My boss paused briefly, and then said, “I’d start with two fundamental questions: Is there a God? And am I living my life the right way?” and then hung up, dropping the handset onto the receiver with a thunk.
In terms of mic drops, this was a good one, and a model for young me on dealing with the press, which – after working at a national political party – was something I viewed with the same sort of dread as trying on a bathing suit: a necessary, but rarely pleasant, evil. Later in my life, when I was doing the interviewing, I always remembered the takeaway from that day: Don’t write the story before you begin.
I’ve thought about my former boss many times in the years since, not just the two questions he posed to the reporter, which are the foundation of hundreds of years of theological study, but also his advice to take the time to appreciate the world around us.
I think this is why I love to walk (but never run) and to cruise around (but not zoom) on a boat….and I LOVE a good old-fashioned road trip, as long as it doesn’t involve highways.
While I admire the intention of the Eisenhower Interstate Initiative, or whatever it was called, I hate driving on the highway, for the simple reason that it is incredibly monotonous. I recognize that there are people who enjoy it, for reasons of expediency, but I would rather take the back road and get there hours later, having seen a little segment of life along the way, than take the highway and show up on time.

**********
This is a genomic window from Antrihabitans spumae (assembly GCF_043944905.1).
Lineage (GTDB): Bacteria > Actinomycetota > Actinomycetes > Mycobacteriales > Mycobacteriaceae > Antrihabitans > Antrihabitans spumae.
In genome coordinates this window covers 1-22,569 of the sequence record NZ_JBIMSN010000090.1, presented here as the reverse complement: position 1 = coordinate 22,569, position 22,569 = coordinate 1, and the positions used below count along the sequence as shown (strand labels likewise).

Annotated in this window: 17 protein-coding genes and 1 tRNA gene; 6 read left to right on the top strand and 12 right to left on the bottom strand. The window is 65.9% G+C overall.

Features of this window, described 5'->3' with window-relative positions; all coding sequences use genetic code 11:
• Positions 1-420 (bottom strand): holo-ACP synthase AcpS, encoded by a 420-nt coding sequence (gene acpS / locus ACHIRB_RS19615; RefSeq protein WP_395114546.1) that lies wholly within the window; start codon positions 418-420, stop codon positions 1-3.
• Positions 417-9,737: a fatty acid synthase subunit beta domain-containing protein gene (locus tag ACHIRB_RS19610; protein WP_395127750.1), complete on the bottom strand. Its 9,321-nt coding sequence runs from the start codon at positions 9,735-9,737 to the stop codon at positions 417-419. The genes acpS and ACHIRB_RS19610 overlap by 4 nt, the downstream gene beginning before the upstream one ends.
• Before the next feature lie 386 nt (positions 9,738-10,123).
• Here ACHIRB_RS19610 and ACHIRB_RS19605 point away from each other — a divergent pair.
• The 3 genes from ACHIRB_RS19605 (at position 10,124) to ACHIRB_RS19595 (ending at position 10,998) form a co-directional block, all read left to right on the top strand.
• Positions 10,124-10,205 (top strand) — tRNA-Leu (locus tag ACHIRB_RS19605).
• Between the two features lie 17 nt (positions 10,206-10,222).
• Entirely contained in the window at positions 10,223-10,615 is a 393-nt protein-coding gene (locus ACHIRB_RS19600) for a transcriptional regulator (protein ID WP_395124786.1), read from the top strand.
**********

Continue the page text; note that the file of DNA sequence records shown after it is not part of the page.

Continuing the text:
The glory of the backroads is in the view — the glimpse into how other people live — and the experience: the little country store that sells an array of wigs, the lunch counter that serves shockingly good sandwiches, the gas station where you can buy crickets and corncob pipes and RC cola, but not gas. And then there are the people…
One time, on a backroad trip from TN, my brother and I and our kids stopped, at about 7 am, at a diner in a tiny town in the mountains of NC. My brother looked up at the waitress who was tossing cutlery onto our table, and, in his usual charmingly chirpy way, said, “Good Morning! Have you got any coffee?” The waitress looked at him, rolled her eyes, and said, “What kind of stupid goddamned question is that?” and right then, we knew we were in for an excellent adventure.
Someday, I am going to do the whole Thelma and Louise thing through the Southwest — as soon as I can find someone to be my Louise. (That person should know that he or she will be called “Weezer” for the duration of the trip, and I will be called “Tee-Dog.”) We will make numerous stops, for anything and everything that looks even remotely interesting, and we will not eat at any franchise food outlet. And, the driver controls the playlist.
If these terms are acceptable to anyone out there, let me know! I’ve got some stuff to finish up, and then I’ll be ready to go.